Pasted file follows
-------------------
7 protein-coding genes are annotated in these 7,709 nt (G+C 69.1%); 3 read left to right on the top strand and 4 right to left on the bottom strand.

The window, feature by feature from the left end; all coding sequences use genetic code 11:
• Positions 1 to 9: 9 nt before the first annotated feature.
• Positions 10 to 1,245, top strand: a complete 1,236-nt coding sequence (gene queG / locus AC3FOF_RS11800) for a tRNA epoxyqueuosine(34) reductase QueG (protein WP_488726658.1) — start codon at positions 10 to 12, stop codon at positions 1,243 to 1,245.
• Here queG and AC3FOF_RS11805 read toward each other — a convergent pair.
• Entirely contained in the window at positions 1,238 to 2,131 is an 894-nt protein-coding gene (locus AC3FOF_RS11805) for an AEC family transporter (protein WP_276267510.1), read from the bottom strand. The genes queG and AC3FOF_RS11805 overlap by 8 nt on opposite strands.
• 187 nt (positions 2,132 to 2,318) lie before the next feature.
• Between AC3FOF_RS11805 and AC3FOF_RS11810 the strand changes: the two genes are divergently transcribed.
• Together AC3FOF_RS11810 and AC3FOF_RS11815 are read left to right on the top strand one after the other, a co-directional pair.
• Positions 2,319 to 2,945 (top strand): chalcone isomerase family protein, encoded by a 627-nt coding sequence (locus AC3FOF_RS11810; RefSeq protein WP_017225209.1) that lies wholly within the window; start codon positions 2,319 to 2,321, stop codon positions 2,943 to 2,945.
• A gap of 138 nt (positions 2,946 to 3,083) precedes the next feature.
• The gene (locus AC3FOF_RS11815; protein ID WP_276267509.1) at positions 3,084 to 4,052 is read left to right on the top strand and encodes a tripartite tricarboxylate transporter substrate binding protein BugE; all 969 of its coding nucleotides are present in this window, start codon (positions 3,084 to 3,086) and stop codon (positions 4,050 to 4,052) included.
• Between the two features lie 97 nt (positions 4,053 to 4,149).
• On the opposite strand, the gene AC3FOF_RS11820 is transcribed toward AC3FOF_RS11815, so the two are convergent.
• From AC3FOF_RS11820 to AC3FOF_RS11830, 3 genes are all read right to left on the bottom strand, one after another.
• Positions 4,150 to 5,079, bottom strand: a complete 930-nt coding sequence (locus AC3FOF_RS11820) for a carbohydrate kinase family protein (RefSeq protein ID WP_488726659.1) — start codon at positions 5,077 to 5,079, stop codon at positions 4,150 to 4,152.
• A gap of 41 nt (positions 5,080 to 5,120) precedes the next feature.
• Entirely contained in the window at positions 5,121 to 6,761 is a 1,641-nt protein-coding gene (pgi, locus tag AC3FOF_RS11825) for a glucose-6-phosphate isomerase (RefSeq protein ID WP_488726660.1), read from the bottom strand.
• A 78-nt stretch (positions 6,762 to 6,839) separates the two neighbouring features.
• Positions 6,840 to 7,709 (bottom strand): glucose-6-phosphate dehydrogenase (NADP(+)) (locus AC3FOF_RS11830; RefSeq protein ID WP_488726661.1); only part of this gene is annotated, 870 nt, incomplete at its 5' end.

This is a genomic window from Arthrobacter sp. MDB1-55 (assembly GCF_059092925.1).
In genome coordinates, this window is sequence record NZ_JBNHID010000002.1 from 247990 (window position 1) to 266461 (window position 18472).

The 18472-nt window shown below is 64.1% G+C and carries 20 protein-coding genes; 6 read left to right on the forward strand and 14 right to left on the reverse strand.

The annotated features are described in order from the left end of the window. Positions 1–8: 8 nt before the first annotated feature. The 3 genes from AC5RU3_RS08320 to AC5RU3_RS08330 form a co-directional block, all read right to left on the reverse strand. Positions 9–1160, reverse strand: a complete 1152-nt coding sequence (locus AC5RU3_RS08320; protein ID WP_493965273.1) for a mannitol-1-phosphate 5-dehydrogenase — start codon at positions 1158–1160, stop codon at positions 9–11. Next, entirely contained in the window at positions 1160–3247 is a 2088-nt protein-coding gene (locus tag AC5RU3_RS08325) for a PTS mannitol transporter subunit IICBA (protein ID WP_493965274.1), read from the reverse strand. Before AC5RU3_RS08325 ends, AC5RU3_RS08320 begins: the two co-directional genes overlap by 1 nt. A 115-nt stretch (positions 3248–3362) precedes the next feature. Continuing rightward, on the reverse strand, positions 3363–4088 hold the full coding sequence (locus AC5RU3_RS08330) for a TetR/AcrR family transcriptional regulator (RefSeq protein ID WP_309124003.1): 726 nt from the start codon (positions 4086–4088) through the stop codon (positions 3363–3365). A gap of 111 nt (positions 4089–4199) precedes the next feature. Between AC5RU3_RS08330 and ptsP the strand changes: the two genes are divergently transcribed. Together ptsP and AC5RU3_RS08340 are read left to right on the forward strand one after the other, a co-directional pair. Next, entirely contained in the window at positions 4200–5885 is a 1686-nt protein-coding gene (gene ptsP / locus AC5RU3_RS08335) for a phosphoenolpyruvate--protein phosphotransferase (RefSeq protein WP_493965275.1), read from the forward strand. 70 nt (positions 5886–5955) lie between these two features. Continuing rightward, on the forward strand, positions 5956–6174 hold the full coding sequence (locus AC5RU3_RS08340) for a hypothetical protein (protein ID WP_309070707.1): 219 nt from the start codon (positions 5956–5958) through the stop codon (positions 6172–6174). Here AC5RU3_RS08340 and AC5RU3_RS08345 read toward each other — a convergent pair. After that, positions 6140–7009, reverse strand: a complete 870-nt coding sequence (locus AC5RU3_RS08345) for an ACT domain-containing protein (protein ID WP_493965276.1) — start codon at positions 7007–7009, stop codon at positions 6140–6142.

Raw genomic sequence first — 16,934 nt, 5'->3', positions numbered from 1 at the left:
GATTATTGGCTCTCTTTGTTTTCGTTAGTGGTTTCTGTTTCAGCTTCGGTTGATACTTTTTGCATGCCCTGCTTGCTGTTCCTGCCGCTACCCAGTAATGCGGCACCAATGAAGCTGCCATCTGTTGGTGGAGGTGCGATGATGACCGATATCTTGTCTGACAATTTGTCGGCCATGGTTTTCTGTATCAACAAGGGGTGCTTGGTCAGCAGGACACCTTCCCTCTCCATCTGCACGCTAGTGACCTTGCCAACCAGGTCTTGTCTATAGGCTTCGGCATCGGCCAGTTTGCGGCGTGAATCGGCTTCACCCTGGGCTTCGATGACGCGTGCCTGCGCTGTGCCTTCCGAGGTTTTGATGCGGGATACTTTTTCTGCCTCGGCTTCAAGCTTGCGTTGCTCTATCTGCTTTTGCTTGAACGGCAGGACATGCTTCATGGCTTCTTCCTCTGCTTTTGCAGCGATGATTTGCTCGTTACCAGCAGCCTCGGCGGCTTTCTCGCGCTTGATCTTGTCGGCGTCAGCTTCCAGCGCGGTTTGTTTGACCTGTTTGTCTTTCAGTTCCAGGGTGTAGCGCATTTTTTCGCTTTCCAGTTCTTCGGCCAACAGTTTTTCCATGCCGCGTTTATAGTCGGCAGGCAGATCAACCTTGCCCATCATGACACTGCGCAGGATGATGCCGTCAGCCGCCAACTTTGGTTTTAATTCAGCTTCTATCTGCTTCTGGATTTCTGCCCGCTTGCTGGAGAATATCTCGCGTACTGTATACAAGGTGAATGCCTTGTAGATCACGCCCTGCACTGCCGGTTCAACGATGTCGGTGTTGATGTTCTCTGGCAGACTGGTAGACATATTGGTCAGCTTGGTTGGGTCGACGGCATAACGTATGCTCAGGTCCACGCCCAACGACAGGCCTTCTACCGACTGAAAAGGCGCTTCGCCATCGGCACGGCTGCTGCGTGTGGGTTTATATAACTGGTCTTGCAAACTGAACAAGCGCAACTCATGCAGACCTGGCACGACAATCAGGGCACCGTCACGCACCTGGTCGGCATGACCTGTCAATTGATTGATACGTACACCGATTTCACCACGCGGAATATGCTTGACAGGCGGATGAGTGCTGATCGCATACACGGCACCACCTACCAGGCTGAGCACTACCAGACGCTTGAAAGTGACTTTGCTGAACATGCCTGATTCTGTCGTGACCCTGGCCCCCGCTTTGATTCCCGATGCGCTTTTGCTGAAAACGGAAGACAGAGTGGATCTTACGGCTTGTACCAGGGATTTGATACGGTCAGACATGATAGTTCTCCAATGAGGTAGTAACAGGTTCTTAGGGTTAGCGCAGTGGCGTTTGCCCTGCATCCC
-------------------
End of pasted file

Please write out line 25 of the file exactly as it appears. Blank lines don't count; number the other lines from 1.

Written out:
Raw genomic sequence first — 16,934 nt, 5'->3', positions numbered from 1 at the left: